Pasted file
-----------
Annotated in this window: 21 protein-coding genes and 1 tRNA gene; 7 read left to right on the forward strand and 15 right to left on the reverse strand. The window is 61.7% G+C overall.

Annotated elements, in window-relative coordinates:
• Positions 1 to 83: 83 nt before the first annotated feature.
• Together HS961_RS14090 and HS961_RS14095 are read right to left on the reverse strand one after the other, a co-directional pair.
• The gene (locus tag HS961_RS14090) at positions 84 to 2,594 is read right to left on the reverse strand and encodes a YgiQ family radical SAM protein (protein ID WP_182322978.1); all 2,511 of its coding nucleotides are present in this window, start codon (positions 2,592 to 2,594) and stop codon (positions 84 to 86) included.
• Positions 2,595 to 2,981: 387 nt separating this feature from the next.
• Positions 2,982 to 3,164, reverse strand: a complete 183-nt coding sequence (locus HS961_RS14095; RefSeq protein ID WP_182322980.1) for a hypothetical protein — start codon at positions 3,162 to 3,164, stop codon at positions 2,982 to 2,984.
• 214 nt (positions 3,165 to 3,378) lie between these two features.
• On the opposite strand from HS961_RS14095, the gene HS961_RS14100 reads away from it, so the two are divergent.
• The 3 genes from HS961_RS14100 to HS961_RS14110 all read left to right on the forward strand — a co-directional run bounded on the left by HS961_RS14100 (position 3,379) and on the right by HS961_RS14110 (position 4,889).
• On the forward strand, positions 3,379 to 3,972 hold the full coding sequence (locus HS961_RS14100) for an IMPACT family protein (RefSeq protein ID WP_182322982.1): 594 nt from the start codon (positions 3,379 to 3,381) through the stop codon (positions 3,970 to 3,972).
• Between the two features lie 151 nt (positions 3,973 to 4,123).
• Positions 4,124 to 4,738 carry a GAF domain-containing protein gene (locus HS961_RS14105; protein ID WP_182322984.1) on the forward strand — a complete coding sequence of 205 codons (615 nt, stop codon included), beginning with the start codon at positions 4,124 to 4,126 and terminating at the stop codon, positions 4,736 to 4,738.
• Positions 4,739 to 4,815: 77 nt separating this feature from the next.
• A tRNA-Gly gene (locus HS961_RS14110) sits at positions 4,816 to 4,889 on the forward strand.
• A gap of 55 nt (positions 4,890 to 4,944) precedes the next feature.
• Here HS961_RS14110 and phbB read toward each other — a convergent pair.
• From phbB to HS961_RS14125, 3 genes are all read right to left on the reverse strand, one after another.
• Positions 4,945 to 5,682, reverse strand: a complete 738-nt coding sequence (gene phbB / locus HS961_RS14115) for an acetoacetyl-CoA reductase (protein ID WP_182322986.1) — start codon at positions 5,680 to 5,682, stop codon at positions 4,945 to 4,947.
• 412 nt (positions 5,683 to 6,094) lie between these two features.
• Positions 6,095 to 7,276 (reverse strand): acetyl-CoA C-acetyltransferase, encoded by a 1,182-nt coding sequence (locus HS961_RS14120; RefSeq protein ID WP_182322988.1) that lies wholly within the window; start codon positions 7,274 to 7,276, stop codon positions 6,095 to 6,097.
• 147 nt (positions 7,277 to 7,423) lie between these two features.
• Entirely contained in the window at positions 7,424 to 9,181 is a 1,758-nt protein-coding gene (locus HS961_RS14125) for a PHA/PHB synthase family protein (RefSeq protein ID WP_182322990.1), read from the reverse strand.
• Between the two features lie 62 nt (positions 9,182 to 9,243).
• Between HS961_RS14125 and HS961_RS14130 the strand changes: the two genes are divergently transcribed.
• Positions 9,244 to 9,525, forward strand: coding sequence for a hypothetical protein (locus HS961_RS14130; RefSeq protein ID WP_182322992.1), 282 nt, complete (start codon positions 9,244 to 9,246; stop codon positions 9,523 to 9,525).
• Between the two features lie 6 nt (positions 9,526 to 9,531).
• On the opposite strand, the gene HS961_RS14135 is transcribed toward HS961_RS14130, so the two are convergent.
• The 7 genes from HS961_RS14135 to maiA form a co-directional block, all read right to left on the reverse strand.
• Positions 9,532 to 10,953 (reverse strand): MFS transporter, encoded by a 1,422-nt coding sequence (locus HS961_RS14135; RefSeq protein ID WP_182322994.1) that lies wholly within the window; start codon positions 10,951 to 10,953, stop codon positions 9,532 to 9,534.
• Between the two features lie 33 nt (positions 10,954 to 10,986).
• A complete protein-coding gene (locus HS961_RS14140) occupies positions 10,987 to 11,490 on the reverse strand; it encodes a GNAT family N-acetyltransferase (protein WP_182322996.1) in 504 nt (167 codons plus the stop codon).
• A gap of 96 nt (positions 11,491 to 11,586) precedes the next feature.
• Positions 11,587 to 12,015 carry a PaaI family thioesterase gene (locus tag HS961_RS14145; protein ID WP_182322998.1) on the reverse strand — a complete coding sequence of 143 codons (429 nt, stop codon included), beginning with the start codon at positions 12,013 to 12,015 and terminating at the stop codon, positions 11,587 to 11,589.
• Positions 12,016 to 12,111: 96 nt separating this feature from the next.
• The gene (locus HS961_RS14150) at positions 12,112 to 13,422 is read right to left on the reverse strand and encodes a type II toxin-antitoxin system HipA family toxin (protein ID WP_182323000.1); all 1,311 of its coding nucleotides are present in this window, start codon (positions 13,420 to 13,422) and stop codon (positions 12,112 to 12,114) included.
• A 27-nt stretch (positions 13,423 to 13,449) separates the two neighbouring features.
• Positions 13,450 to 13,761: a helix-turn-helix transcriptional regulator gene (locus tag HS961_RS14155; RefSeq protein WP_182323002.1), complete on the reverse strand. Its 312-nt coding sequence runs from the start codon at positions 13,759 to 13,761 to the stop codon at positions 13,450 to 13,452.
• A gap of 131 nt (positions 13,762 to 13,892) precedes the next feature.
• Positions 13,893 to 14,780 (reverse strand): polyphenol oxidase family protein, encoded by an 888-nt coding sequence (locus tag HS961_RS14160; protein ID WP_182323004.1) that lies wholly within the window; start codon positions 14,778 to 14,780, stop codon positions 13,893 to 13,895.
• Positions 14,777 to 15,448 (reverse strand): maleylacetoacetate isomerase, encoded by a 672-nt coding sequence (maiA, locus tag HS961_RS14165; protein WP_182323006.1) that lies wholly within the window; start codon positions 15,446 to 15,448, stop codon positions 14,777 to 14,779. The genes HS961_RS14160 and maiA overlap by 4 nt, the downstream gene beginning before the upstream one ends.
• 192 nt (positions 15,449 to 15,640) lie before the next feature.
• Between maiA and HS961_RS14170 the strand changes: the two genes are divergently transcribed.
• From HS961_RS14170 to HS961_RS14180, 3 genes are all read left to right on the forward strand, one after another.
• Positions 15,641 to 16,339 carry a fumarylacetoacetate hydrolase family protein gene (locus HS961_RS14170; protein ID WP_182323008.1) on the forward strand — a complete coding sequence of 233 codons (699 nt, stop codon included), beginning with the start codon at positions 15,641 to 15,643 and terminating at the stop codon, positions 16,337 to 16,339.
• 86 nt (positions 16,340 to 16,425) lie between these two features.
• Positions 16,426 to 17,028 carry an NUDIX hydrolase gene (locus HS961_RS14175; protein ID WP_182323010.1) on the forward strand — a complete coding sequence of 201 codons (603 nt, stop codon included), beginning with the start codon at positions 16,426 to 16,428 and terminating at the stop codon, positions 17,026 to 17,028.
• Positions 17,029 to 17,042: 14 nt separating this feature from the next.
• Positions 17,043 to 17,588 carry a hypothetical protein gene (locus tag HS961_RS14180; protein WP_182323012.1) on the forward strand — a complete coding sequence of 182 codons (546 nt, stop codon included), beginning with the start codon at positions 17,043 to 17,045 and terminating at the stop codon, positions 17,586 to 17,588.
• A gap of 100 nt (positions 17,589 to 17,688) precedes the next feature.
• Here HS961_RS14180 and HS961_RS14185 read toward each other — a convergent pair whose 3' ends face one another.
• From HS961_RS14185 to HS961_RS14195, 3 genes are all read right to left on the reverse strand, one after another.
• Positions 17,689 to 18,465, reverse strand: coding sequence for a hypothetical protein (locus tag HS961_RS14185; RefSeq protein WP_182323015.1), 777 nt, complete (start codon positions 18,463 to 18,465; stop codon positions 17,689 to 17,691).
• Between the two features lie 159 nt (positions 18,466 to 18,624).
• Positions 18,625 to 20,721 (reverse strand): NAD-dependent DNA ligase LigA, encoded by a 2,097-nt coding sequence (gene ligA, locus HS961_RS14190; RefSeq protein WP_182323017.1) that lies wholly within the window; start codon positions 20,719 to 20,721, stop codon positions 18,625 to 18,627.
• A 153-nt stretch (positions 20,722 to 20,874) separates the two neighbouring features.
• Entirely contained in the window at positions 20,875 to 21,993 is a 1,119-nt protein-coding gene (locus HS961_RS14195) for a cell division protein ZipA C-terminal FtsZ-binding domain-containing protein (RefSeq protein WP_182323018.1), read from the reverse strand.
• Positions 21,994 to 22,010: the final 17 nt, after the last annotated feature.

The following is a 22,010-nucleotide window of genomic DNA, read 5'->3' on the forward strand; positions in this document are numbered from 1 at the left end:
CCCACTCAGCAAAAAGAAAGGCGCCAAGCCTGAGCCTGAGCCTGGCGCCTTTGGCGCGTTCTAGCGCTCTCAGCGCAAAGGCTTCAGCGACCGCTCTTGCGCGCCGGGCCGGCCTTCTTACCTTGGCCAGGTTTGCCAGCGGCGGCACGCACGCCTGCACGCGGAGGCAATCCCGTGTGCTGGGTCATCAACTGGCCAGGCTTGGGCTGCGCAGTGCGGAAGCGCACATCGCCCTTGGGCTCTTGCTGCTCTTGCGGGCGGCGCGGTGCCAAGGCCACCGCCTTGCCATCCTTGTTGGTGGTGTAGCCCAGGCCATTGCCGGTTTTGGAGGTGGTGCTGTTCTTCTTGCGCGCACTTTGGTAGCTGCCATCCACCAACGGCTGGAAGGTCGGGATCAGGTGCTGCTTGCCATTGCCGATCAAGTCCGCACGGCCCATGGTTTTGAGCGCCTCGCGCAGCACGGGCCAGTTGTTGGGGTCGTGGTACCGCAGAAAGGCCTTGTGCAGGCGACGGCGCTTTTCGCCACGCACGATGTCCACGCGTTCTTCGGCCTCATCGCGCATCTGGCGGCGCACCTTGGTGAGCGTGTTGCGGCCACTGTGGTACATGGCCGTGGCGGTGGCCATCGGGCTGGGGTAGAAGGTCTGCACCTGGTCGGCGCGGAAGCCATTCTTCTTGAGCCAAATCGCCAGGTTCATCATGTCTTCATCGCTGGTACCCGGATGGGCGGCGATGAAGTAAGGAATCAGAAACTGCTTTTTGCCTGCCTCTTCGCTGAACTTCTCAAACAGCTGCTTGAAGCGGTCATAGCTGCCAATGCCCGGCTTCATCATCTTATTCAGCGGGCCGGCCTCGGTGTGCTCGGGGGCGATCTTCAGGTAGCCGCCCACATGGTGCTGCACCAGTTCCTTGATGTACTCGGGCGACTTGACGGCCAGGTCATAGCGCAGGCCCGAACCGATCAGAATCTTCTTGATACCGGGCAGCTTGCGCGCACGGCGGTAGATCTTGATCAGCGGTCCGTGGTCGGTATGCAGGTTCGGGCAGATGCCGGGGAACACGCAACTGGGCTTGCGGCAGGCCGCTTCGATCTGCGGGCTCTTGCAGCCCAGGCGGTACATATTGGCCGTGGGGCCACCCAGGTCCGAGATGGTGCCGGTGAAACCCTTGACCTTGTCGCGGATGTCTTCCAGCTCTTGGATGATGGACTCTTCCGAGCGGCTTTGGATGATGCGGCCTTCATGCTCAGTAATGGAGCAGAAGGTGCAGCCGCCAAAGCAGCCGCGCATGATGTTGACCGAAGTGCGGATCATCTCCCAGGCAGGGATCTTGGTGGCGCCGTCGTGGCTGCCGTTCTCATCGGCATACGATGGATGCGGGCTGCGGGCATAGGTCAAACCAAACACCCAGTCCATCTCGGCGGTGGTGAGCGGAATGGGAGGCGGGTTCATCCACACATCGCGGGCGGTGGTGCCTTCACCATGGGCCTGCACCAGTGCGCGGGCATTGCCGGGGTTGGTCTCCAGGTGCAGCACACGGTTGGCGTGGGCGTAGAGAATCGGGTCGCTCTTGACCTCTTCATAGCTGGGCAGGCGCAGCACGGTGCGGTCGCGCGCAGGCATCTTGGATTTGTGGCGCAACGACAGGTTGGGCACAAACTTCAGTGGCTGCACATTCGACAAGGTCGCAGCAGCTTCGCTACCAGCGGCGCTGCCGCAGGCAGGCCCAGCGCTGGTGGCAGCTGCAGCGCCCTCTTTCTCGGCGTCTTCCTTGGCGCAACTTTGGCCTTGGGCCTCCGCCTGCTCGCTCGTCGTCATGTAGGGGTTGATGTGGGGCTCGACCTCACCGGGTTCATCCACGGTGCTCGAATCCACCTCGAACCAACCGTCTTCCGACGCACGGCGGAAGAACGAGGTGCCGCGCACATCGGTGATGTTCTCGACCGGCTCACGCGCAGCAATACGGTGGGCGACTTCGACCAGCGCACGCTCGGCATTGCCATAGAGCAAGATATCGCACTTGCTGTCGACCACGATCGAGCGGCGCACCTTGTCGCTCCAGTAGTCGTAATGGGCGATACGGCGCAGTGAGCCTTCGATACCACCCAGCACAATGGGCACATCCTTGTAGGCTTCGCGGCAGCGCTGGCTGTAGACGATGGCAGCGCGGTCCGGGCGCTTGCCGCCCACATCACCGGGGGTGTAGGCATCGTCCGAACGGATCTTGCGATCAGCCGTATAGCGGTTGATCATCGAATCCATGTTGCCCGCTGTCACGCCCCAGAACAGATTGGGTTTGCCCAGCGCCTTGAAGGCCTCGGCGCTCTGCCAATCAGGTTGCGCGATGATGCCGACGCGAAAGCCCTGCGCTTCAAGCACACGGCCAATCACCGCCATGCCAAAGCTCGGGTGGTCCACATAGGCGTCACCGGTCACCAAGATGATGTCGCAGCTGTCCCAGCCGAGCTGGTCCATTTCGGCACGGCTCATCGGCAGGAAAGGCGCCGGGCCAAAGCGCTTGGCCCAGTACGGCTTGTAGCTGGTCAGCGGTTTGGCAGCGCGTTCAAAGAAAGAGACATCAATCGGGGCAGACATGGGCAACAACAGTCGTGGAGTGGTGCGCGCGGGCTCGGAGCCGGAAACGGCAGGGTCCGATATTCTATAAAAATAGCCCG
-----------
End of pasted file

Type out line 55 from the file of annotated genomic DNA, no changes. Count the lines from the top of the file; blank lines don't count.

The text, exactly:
• Positions 18,625 to 20,721 (reverse strand): NAD-dependent DNA ligase LigA, encoded by a 2,097-nt coding sequence (gene ligA, locus HS961_RS14190; RefSeq protein WP_182323017.1) that lies wholly within the window; start codon positions 20,719 to 20,721, stop codon positions 18,625 to 18,627.